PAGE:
The author of the 'don't ask, don't tell'By Gregg K. Kakesako
guideline files a brief in the Pearl
Harbor sailor's case
The Navy violated its "don't ask, don't tell" policy involving gays by starting an investigation without credible evidence that a senior enlisted Pearl Harbor sailor had engaged in homosexual acts or had openly stated that he was a homosexual.
That was the evaluation of Charles Moskos, a Northwestern University sociology professor and author of the Pentagon's 5-year-old "don't ask, don't tell" policy.
In a four-page brief filed in the District of Columbia Federal Court yesterday, Moskos said the Navy also violated the 1986 Electronic Communications Privacy Act by seeking confidential information from an online service provider without a court order.
But yesterday, America On Line charged that the Navy had duped it into disclosing data on Senior Chief Petty Officer Timothy R. McVeigh, senior enlisted crew member of the nuclear attack submarine USS Chicago berthed at Pearl Harbor.
McVeigh, who is unrelated to the Oklahoma City bomber, sued the government last week after the Navy ordered his honorable discharge Jan. 5 -- three years shy of the 20 needed to retire with a pension -- alleging that he is gay.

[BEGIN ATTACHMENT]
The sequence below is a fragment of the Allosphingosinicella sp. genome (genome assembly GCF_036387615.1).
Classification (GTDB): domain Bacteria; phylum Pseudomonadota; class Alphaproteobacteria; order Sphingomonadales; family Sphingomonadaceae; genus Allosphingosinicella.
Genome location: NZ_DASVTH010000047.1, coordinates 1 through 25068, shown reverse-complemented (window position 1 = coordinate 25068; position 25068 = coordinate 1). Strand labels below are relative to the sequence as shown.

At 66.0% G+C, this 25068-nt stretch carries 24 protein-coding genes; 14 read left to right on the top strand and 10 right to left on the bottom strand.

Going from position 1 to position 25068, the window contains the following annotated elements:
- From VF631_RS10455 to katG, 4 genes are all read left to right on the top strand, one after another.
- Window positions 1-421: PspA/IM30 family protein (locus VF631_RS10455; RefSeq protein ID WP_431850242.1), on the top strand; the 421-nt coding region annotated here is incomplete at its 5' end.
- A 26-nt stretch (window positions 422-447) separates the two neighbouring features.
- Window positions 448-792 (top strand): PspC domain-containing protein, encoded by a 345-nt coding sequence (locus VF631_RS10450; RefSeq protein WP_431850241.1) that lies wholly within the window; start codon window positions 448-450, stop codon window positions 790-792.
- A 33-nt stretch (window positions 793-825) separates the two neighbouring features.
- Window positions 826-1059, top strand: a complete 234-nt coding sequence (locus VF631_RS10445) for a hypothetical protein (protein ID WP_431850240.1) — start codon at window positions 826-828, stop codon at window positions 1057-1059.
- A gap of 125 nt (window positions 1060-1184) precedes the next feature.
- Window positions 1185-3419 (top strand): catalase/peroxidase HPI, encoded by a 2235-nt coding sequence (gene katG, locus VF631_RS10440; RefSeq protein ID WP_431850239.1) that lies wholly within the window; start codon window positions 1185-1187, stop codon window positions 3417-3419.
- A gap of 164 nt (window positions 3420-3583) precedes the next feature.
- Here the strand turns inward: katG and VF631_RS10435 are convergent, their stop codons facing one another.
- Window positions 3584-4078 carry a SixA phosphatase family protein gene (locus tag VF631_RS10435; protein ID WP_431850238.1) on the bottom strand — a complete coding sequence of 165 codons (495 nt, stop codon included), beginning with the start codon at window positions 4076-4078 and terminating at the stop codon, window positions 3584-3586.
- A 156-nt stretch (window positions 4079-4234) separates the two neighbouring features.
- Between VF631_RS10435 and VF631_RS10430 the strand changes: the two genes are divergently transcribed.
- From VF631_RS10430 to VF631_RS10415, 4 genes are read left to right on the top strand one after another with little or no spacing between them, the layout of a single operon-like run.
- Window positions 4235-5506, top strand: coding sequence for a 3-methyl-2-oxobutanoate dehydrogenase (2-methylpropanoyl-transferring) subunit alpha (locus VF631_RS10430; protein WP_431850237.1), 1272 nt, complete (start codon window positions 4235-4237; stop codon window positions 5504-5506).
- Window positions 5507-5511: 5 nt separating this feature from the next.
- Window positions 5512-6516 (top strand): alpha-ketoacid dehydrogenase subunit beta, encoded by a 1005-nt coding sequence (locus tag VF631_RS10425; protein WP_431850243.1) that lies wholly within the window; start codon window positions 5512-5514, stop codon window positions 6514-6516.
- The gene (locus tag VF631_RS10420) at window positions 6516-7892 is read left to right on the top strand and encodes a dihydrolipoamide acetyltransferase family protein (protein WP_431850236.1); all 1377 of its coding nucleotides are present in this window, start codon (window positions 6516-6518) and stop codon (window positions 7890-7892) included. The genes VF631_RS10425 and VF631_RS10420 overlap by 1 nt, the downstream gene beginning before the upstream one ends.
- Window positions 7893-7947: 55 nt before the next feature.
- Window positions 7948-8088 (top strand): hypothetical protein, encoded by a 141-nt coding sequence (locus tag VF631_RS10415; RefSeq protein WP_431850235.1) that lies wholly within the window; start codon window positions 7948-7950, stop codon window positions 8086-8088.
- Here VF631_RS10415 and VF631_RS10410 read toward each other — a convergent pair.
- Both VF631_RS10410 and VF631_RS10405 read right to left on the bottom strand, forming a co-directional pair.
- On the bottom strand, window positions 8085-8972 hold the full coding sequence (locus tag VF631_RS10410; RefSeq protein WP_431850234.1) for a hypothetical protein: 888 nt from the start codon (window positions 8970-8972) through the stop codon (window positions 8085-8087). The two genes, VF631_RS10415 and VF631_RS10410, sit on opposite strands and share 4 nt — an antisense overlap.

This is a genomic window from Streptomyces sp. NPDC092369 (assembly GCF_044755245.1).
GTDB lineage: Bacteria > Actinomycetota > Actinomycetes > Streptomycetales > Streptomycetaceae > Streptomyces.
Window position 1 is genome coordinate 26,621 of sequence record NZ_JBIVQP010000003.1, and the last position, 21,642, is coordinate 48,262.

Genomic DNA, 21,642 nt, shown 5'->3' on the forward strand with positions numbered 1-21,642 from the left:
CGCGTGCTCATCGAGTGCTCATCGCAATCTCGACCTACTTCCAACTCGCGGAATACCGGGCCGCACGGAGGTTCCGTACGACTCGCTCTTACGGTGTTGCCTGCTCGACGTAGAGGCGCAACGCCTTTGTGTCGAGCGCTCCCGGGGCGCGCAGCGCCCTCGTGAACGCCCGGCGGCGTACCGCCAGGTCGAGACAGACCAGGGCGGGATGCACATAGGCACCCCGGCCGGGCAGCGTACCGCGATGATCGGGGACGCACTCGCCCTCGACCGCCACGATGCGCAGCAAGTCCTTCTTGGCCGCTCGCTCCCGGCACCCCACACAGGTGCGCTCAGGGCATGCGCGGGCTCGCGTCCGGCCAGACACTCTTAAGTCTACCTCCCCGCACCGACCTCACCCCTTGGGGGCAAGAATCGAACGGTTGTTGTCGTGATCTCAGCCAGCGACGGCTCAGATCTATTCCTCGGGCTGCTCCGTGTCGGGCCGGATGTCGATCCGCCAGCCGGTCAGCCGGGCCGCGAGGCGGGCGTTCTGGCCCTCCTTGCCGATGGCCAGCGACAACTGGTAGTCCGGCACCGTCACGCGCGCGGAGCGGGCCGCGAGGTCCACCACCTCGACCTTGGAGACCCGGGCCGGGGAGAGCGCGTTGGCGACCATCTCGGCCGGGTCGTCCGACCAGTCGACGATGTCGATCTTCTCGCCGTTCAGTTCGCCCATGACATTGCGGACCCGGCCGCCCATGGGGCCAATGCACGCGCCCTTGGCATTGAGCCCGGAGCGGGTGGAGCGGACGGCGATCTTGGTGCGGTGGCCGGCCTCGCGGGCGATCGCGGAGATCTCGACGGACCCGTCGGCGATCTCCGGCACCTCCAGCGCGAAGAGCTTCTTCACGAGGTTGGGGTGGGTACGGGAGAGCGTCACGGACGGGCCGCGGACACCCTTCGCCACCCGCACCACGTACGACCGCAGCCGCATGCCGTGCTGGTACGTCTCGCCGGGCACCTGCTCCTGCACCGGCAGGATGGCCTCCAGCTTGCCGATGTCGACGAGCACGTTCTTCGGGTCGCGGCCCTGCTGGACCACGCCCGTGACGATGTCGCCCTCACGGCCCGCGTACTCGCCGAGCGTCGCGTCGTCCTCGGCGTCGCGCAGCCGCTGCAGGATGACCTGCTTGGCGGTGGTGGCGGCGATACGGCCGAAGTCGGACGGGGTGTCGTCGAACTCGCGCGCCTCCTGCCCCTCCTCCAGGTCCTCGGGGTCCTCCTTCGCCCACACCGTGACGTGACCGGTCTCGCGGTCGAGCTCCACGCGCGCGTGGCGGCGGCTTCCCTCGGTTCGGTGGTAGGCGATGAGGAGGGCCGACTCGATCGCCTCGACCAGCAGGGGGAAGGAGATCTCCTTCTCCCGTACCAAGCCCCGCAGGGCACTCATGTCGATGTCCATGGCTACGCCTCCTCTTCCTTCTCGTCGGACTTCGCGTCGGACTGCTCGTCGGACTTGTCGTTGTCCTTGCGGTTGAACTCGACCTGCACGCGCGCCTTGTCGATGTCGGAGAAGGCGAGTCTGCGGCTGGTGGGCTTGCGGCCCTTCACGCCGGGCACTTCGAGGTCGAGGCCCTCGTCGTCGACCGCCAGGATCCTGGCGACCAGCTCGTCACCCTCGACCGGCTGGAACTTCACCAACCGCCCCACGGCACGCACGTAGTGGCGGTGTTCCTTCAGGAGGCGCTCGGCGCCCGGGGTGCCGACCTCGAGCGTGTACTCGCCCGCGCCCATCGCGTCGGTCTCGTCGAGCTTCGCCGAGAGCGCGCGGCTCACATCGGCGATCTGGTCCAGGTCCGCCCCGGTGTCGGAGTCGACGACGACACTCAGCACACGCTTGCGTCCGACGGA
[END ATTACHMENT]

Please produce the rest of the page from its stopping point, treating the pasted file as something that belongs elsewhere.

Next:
Although McVeigh, 36, never publicly discussed his sexual orientation, he had listed himself as "gay" in the marital status section of an AOL online user profile.
Moskos said McVeigh sent the ombudsman representing the wives of the men on the Chicago an e-mail that did not identify him as the source and contained no statement by the sender that he was a homosexual.
The e-mail contained the screen name "boysrch" which the recipient was able to access through an AOL user profile. That profile only listed the sender's name only as "Tim" and he lived in Honolulu.
Using that information, Moskos maintains the Navy initiated an investigation.
"In simple terms," Moskos said, "Senior Chief McVeigh did not 'tell' in a manner contemplated under the policy -- but by launching an investigation solely on the basis of this e-mail, which required the Navy to obtain Senior Chief McVeigh's identity from America On Line, the Navy 'asked' in a way that should be forbidden under the policy."
A spokesman at the Pentagon maintained that the Navy had enough information from McVeigh, both in the content of the e-mail message and in his public internet profile, "to clearly and positively identify him."
"Because of the specific topic and the frequency of correspondence between the ombudsman and Senior Chief McVeigh, it was clear to the ombudsman from whom the e-mail came," the Navy official said.